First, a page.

Crop is key to Big 4 Agenda

Cassava can thrive without irrigation in hot, low-rainfall areas

In Summary

• Government plans to increase food production have largely overlooked cassava

Raw cassava
Raw cassava
Image: Margaret Wanjiru

As the government races to scale up food production in the country, one food crop that seems to have been accorded little attention is cassava.

Food security is one of the pillars of the Big 4 Agenda pushed by the Uhuru Kenyatta administration, the others being affordable housing, affordable healthcare and manufacturing.

Cassava can thrive without irrigation since the crop can be grown in areas with limited rainfall and high temperatures.

It is a crop that, if accorded unlimited attention, can help alleviate hunger in most parts of the country, where it is problematic to grow food crops such as maize, which cannot withstand harsh climatic conditions.

According to Bill and Melida Gates Foundation, cassava production doubled from 118 million to 276 million metric tonnes in the past three decades around the world.

The foundation, in a research conducted by Evans School of Policy and Analysis, said most farmers who enabled the global improvement in cassava production were smallholder farmers in sub-Saharan Africa, including Kenya.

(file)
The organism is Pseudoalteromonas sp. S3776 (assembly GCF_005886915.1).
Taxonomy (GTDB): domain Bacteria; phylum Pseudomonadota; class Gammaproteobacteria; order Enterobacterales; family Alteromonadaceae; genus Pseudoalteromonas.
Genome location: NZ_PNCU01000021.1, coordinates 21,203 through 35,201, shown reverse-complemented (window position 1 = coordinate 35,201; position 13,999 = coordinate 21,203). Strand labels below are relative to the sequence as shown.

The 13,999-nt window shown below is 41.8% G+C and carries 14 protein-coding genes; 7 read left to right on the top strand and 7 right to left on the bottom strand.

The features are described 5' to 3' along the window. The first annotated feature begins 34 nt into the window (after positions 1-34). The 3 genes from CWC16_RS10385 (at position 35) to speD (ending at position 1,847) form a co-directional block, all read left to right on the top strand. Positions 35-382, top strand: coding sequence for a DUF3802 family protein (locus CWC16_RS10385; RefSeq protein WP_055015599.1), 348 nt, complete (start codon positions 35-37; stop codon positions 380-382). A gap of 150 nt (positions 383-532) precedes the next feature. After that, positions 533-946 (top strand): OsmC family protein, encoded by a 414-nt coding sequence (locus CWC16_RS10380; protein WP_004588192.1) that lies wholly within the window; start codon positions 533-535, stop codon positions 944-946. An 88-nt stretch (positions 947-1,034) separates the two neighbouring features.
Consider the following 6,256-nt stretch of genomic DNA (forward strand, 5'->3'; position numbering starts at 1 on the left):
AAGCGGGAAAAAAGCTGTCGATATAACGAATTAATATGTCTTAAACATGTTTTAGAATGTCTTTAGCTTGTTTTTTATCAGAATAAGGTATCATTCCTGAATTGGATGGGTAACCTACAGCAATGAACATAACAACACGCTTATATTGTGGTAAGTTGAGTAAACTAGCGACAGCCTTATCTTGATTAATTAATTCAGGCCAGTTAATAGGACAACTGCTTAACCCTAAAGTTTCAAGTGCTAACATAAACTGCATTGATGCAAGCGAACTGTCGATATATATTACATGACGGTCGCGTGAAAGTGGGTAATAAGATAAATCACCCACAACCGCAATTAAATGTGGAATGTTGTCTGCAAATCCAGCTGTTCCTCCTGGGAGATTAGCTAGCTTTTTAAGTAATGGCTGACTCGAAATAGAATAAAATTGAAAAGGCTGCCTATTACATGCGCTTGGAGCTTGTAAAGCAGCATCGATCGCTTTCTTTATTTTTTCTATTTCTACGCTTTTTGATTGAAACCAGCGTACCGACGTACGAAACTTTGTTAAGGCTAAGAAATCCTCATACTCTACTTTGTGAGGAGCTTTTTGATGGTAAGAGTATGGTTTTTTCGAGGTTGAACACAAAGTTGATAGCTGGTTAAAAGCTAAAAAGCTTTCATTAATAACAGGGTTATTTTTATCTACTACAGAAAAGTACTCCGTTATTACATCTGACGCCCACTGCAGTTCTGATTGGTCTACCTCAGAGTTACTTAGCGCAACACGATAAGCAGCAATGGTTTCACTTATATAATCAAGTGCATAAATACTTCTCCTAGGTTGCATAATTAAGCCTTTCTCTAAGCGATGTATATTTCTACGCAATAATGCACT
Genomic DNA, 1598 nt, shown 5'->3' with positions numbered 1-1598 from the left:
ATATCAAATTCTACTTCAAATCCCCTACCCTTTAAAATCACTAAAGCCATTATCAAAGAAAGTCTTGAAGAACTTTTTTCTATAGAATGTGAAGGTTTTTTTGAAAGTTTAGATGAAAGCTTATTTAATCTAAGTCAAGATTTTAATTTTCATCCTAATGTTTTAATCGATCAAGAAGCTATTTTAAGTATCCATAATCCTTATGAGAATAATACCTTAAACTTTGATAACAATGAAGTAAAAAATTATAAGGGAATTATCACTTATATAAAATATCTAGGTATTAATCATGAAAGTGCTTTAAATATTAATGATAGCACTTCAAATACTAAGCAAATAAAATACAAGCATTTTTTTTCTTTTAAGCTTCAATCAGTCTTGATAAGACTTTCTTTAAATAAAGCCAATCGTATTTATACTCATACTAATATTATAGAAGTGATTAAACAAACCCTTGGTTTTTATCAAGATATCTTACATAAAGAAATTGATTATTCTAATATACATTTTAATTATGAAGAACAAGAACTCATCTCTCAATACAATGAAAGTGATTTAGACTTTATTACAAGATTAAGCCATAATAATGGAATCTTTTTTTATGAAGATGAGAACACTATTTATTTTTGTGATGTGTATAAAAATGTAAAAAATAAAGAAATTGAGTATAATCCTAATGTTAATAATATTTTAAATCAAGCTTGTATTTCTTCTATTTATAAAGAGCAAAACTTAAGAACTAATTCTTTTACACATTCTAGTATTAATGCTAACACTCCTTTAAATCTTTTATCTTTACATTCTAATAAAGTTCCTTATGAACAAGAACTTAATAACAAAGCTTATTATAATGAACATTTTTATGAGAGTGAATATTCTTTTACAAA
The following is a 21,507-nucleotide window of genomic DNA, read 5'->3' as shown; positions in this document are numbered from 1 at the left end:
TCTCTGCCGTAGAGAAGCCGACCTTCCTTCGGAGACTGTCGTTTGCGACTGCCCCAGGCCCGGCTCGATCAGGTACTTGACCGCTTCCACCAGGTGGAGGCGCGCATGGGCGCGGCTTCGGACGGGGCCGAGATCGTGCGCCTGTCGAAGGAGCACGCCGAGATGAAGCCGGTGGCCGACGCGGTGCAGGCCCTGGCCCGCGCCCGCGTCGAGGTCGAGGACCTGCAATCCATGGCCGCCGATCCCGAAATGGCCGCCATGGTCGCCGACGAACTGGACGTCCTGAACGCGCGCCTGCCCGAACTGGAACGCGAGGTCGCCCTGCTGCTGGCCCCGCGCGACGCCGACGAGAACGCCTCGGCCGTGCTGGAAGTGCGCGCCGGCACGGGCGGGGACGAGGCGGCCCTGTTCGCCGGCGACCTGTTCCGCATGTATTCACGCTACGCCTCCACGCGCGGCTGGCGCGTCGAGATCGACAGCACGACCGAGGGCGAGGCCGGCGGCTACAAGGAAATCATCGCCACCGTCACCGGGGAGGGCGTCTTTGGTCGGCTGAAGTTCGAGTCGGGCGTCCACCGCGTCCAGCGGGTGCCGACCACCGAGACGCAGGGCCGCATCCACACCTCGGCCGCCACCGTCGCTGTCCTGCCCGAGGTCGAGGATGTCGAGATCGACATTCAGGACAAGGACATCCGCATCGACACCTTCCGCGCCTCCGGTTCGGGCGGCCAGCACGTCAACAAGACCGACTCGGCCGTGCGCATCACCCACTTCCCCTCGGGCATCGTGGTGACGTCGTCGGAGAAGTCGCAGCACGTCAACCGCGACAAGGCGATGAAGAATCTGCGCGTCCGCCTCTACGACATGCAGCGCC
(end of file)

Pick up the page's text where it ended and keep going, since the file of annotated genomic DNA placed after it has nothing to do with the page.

The research found out that in 2013, Africa accounted for 56 per cent of all cassava produced in the world, with per capita consumption of the tuber crop hitting 80 kilos per year in Africa.

“Cassava is an important food security crop in part because it can grow in marginal soils and can tolerate many abiotic stressors, and because its storage roots grow slowly in the soil and can be harvested progressively between six months and three years after planting,” Prof Leigh Anderson, the principal investigator of the study, said.

Farmers in Busia who grew the crop in the 1980s and 90s, before the deadly cassava mosaic virus hit farms, said in the years they cultivated the crop, they rarely encountered hunger.

Kenya has already approved the release of genetically modified cassava for cultivation. This means the way has been paved for the commercialisation of the crop after five years of intense research.

With the commercialisation of cassava, the government can also realise another Big Four agenda: industrialisation.

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